I experimented with simple dishes at first, but it wasn't long before food became a full-blown obsession. And it still is. I read cookbooks like novels and love learning new things because in cooking, there is always something new to learn. Food resolves the two sides of my personality – the creative and the geek that is desperate to know how things work.

Portobello Mushroom Burgers on a wooden tabletop.
Portobello Mushroom Burgers | Photo by Amanda Logan of My Goodness Kitchen

Describe your process of recipe development. How do you come up with fresh and new ideas on a regular basis?

My recipe development process varies. I may have a few weeks where it feels like I am inspired by absolutely everything. A "traditional" recipe referred to in a movie might drive me to work out a way to veganise it. A veggie or herb in our garden inspires an impulse to create something from scratch. Food porn will generally get me going. During those creative periods I will draft recipe ideas, test as much as I can, make a lot of scribbles on any paper I find lying around – I am old school and take notes with pencil and paper – and generally create.

The flip side to that productivity is the time where it feels like I can't hold on to a cohesive idea. I used to get down on myself during those periods but now I try and take this time to learn. By taking lessons or immersing myself in a field of cookery like pastry or vegan cheesemaking, I find the inspiration comes back around pretty quickly.

During the creative peaks I try and generate as much "material" as I can so that I can coast a little during the down times and invest in myself more.

Having said that, I contribute to Nourish – a vegan magazine here in Australia – and if I'm on a deadline I do whatever it takes to produce. Food porn, old family recipes veganised … whatever works, you know?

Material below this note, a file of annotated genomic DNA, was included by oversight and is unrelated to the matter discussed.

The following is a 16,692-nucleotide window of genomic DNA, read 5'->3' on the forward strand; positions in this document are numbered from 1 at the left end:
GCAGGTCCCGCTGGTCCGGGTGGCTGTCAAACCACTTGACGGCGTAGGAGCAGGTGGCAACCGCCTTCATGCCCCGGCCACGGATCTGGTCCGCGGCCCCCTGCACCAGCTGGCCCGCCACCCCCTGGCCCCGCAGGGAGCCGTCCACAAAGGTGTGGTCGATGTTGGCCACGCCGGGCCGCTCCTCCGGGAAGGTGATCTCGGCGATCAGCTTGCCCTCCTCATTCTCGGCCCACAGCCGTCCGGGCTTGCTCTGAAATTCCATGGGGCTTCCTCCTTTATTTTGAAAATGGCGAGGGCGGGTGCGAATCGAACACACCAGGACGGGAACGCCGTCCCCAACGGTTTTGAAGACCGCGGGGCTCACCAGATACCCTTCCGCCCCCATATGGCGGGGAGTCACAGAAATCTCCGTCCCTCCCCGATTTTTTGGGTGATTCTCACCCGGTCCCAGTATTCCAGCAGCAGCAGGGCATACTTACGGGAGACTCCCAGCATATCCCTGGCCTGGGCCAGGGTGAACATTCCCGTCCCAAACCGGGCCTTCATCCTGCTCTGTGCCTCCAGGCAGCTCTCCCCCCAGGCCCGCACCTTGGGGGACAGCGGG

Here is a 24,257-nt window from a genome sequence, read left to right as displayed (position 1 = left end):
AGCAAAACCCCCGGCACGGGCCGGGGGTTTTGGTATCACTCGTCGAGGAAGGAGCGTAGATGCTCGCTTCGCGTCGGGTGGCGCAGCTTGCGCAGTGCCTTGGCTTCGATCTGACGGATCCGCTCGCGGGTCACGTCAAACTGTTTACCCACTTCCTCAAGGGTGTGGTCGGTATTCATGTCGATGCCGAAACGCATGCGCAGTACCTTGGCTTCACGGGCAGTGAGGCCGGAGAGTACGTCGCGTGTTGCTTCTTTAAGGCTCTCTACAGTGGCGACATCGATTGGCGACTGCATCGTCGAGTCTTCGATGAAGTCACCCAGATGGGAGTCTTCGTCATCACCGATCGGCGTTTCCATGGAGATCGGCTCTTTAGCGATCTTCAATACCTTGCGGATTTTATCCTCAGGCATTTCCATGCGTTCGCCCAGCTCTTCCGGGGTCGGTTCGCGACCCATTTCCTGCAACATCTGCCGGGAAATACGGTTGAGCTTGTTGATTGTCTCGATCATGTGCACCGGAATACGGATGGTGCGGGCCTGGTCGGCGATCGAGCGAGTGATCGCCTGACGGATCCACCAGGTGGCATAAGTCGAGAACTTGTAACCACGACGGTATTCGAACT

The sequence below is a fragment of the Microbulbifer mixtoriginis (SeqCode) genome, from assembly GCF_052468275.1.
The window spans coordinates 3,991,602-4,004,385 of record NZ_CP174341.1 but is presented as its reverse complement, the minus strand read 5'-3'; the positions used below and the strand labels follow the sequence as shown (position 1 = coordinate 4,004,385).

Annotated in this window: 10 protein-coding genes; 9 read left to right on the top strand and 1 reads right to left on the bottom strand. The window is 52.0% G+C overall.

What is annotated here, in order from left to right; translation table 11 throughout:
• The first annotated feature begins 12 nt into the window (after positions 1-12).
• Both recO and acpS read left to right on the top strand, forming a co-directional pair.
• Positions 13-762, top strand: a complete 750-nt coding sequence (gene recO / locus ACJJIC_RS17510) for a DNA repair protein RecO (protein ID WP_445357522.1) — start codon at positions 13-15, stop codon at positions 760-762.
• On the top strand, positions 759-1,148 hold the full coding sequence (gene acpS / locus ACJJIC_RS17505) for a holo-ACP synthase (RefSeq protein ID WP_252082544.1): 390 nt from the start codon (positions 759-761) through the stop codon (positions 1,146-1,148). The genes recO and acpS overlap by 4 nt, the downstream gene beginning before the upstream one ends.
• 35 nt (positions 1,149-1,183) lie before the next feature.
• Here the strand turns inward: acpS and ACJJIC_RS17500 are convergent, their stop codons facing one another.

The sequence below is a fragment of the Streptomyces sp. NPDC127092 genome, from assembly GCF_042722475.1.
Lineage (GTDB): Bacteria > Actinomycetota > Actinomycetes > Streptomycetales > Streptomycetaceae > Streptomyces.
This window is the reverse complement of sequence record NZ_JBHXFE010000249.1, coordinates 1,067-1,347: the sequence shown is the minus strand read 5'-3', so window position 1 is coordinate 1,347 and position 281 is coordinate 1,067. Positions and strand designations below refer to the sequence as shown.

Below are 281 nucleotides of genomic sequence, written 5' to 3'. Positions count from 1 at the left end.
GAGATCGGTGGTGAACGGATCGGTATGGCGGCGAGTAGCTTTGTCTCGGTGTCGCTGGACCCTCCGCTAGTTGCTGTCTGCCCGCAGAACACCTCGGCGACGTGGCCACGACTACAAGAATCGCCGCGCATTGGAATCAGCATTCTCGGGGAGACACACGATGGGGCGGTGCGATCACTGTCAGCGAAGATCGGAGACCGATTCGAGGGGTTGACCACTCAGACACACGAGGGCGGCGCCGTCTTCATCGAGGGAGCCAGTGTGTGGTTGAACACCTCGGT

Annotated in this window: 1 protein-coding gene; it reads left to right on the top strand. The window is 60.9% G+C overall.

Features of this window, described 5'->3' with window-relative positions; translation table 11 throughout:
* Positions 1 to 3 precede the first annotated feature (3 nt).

Define your own style of cooking.

Oh, I'm definitely a homestyle, comfy food, hanging-in-the-kitchen-barefoot kind of cook. Cooking for others makes me feel like I'm giving them a big hug, so I guess that's my style. Big hug cooking.

Describe the best dish you've ever made.

Vegan pot pie in a ramekin on a baking sheet.
Vegan Chicken Pot Pie | Photo by Amanda Logan of My Goodness Kitchen

I have a real soft spot for my vegan chicken pot pies. I created them for my cookbook, and they were the recipe that made me think "that's me on a plate."

There's lots of dishes I've loved and I'm proud of, but these little pies are everything I love about cooking. They are warm and comforting and straight-up delicious but they're also something you could you serve to guests. They're a little bit elegant without being stuck up.

I've had readers tell me that they can't cook – which, I steadfastly disagree with, I think everyone has a good meal in them – but these little pies are within every cook's reach. They are simple and approachable. They're a friendly pie.

I also love using vegetables as a meat substitute and these pies use oyster mushrooms – they are a dead ringer for chicken in this recipe.

Do you have any culinary heroes?

How long have we got? Roy Choi. I love his "don't overthink it and just fucking cook" style. I also love a man who swears as much as I do. It's my dirty little secret that I'm a soccer- mum-potty-mouth.

Anna Jones is awesome. She draws inspiration from so many cultural backgrounds but creates dishes that are simple, approachable, nourishing and quintessentially her.

I'm also a closet Nigella fan. I love her words. Anyone that can say "soft, warm and voluptuous – like an 18th century courtesan's inner thigh," without being ironic is a brave person.

Oh, and Hetty McKinnon! How did I almost forget Hetty McKinnon? She's a wonder.

Three jars of homemade vegan kimchi.